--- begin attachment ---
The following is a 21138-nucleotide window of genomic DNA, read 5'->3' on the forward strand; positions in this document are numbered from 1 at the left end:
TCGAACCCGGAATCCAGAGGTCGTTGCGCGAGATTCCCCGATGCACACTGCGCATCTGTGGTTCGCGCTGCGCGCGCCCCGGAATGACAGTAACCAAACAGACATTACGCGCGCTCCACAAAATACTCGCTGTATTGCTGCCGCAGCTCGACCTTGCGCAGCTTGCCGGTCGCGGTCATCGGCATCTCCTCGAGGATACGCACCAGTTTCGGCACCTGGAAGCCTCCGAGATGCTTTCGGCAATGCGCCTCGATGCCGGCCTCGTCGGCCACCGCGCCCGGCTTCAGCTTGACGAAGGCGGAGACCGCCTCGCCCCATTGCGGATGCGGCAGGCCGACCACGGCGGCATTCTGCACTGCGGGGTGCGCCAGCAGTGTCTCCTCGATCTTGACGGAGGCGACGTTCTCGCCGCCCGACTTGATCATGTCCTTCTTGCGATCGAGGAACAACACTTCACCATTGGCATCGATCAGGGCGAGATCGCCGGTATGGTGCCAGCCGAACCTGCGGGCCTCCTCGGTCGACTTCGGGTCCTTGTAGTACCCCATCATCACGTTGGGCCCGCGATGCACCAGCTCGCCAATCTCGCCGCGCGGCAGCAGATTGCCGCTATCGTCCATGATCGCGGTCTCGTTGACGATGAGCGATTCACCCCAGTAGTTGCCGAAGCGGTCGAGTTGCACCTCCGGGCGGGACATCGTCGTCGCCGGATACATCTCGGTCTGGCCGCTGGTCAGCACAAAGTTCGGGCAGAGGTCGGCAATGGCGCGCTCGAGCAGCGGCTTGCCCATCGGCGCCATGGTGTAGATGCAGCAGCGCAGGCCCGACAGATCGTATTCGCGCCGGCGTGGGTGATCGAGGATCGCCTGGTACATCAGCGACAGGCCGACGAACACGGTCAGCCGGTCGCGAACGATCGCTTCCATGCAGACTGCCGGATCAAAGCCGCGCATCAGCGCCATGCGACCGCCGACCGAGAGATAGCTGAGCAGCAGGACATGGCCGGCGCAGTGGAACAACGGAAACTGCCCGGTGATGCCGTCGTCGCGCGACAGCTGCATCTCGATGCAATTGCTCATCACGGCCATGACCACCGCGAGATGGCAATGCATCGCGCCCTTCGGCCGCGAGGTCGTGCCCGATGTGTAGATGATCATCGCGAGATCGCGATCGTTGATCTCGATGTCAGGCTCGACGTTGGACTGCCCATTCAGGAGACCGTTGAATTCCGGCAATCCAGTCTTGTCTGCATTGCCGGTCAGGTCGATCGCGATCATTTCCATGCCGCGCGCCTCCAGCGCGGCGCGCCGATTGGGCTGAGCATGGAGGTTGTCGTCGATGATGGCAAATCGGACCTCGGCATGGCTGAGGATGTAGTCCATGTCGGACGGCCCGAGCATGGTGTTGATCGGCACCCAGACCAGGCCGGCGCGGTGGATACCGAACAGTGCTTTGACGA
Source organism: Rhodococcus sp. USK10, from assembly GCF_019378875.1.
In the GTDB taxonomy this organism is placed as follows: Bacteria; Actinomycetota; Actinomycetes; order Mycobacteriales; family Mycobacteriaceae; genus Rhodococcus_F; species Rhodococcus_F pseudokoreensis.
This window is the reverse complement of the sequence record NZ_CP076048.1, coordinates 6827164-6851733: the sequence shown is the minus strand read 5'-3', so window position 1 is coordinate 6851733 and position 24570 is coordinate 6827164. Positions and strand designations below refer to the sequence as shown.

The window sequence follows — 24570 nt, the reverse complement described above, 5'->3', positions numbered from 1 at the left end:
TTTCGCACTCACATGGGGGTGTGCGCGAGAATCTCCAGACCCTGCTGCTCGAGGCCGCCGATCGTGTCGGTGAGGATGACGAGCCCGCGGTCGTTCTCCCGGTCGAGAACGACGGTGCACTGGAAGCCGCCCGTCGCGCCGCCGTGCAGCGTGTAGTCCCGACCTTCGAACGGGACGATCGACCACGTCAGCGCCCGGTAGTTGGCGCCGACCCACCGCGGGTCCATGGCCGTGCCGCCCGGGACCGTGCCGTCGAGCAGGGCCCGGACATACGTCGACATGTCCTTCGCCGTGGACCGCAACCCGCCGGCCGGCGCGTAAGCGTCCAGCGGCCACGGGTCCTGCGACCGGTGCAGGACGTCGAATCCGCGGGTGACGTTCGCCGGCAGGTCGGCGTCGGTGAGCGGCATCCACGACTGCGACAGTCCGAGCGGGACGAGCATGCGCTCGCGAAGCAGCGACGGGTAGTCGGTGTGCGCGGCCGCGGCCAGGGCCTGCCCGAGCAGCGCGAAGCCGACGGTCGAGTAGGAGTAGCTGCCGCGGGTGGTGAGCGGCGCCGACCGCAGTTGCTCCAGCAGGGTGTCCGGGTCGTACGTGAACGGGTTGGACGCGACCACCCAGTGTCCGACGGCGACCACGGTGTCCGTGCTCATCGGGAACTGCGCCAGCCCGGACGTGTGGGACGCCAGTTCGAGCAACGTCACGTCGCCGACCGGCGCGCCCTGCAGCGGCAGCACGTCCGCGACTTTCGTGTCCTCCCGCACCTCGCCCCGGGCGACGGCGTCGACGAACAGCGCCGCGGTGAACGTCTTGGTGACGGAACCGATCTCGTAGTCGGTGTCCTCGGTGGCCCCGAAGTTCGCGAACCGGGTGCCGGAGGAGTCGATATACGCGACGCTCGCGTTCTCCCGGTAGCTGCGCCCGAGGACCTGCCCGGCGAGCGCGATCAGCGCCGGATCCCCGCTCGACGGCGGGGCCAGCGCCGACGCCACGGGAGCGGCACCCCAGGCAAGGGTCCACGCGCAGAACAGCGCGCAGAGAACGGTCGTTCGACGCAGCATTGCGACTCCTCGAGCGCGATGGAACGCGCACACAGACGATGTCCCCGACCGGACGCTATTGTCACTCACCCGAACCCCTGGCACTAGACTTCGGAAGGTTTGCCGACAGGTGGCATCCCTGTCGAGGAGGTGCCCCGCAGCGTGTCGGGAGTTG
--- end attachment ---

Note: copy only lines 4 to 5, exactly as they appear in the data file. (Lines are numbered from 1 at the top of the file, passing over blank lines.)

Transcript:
In the GTDB taxonomy this organism is placed as follows: Bacteria; Actinomycetota; Actinomycetes; order Mycobacteriales; family Mycobacteriaceae; genus Rhodococcus_F; species Rhodococcus_F pseudokoreensis.
This window is the reverse complement of the sequence record NZ_CP076048.1, coordinates 6827164-6851733: the sequence shown is the minus strand read 5'-3', so window position 1 is coordinate 6851733 and position 24570 is coordinate 6827164. Positions and strand designations below refer to the sequence as shown.